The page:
Archive for the ‘Equality History’ Category

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Thomas Piketty’s body blow to conventional economic wisdom

Monday, May 26th, 2014

He does not begin by enunciating an abstract theory and then testing it. Rather, he collects a mass of information – the megadata of history of many countries from many sources – graphs it, and looks for patterns. In fact, they virtually leap off the page… in a world where economics has become a veritable servant of power, this could be his greatest contribution.

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Alan Borovoy: a troublemaker who made history

Monday, April 7th, 2014

… as general counsel for the Canadian Civil Liberties Association… [At the Barricades] sums up the lessons he has learned, tots up the costs and rewards of speaking out against authority and examines the hurt he caused — and felt — when his principles compelled him to defend widely reviled figures such as neo-Nazi Ernst Zundel and anti-Semite schoolteacher Jim Keegstra in their fights against censorship.

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America’s Taxation Tradition

Sunday, April 6th, 2014

… in the early 20th century, many leading Americans warned about the dangers of extreme wealth concentration, and urged that tax policy be used to limit the growth of great fortunes… America was in danger of turning into a society dominated by hereditary wealth… the New World was at risk of turning into Old Europe… public policy should seek to limit inequality for political as well as economic reasons, that great wealth posed a danger to democracy.

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Searing stories at residential-school hearings come to a close

Monday, March 31st, 2014

The heart-breaking accounts – almost all videotaped – will now form part of a lasting record of one of the darkest chapters in the country’s history… For many, being able to tell their stories was at once cathartic and a validation… The Truth and Reconciliation Commission, under Justice Murray Sinclair, visited more than 300 communities after it began hearings in Winnipeg in June 2010.

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Alan Borovoy, the man who was right

Friday, February 14th, 2014

Over the course of the past few decades’ most divisive and closely contested struggles for civil rights and social justice in Canada… Alan Borovoy, best known for his 40-year role as general counsel for the Canadian Civil Liberties Association… [has published] a surprisingly elegant cross-genre fusion of legal history, political analysis and riveting memoir…

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The Wealth of Canadians: How much, in the hands of how few?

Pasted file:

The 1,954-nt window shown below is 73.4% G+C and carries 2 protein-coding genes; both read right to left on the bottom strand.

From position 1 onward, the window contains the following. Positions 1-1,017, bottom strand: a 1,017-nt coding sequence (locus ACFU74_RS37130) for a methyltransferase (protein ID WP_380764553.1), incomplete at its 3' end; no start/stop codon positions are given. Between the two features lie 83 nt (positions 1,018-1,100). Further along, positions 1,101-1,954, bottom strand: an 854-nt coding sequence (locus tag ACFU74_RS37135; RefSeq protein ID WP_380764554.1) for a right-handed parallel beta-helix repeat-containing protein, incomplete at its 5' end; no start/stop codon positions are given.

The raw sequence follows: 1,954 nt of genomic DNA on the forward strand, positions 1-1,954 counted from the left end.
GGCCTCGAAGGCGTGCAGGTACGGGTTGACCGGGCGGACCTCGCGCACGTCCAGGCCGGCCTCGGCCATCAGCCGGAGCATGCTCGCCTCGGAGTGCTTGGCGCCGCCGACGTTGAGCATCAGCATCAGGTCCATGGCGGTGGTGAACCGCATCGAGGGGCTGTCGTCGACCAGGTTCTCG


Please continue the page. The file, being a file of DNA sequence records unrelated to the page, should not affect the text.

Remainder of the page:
Monday, January 20th, 2014

… wealth was generally much more equally distributed by the mid-20th century than it had been in the pre-industrial era and the late 19th century. The share of all wealth held by the top 10 per cent in rich countries is typically very high, at 60 to 70 per cent, but this is still well below late-19th-century levels of 80 to 90 per cent… the rising ratio of wealth to GDP, combined with increasing inequality in the distribution of wealth since about 1970, may bring us back to the extreme economic inequality of the Victorian era

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How globalization has left the 1 per cent even further ahead

Thursday, November 14th, 2013

The threshold to reach the top 1 per cent in 2010 was $201,400, while the median income in the middle of the 1-per-cent pack was $283,400 and the average income of 1 per centers was $429,600… The vast majority of those in the 1 per cent – 88 per cent – work in five broad occupation groups: management (39 per cent), health care (14 per cent); business and finance (14 per cent); education, law, community and government service (11 per cent) and natural and applied sciences (10 per cent).

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Inequality, the byproduct of progress

Monday, October 14th, 2013

… incomes are hardly the only measure of our quality of life. First-rate public education and health care mean that Canadians, regardless of income, are relatively more equal than almost any people in the world. Most of the goods and services we buy are relatively cheaper and more reliable than ever. In general, our lives are richer, even when our pay stubs seem smaller. What most often gets omitted in discussions about growing income inequality within rich countries, however, is the extraordinary and corresponding increase in global living standards.

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A Canadian genocide in search of a name

Friday, July 19th, 2013

It is time for Canadians to face the sad truth. Canada engaged in a deliberate policy of attempted genocide against First Nations people. And the starvation experiments were only the first of a litany of similar such attempts to control, delegitimize and, yes, even annihilate First Nations to suit the needs of a growing Dominion… a genocide that began at the time of first contact and that was still very active in our own lifetimes; a genocide… no longer in search of historical facts.

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Placing #IdleNoMore in Historical Context

Tuesday, January 8th, 2013

Jan. 4, 2012
#IdleNoMore is an explicitly non-violent movement, which accounts for its relatively wide spectrum of both Native and non-Native support at the moment… However, if the life of Attawapiskat Chief Theresa Spence continues to be recklessly put in jeopardy… I predict that the spectre of political violence will re-emerge in Indigenous peoples’ collective conversations about what to do next.

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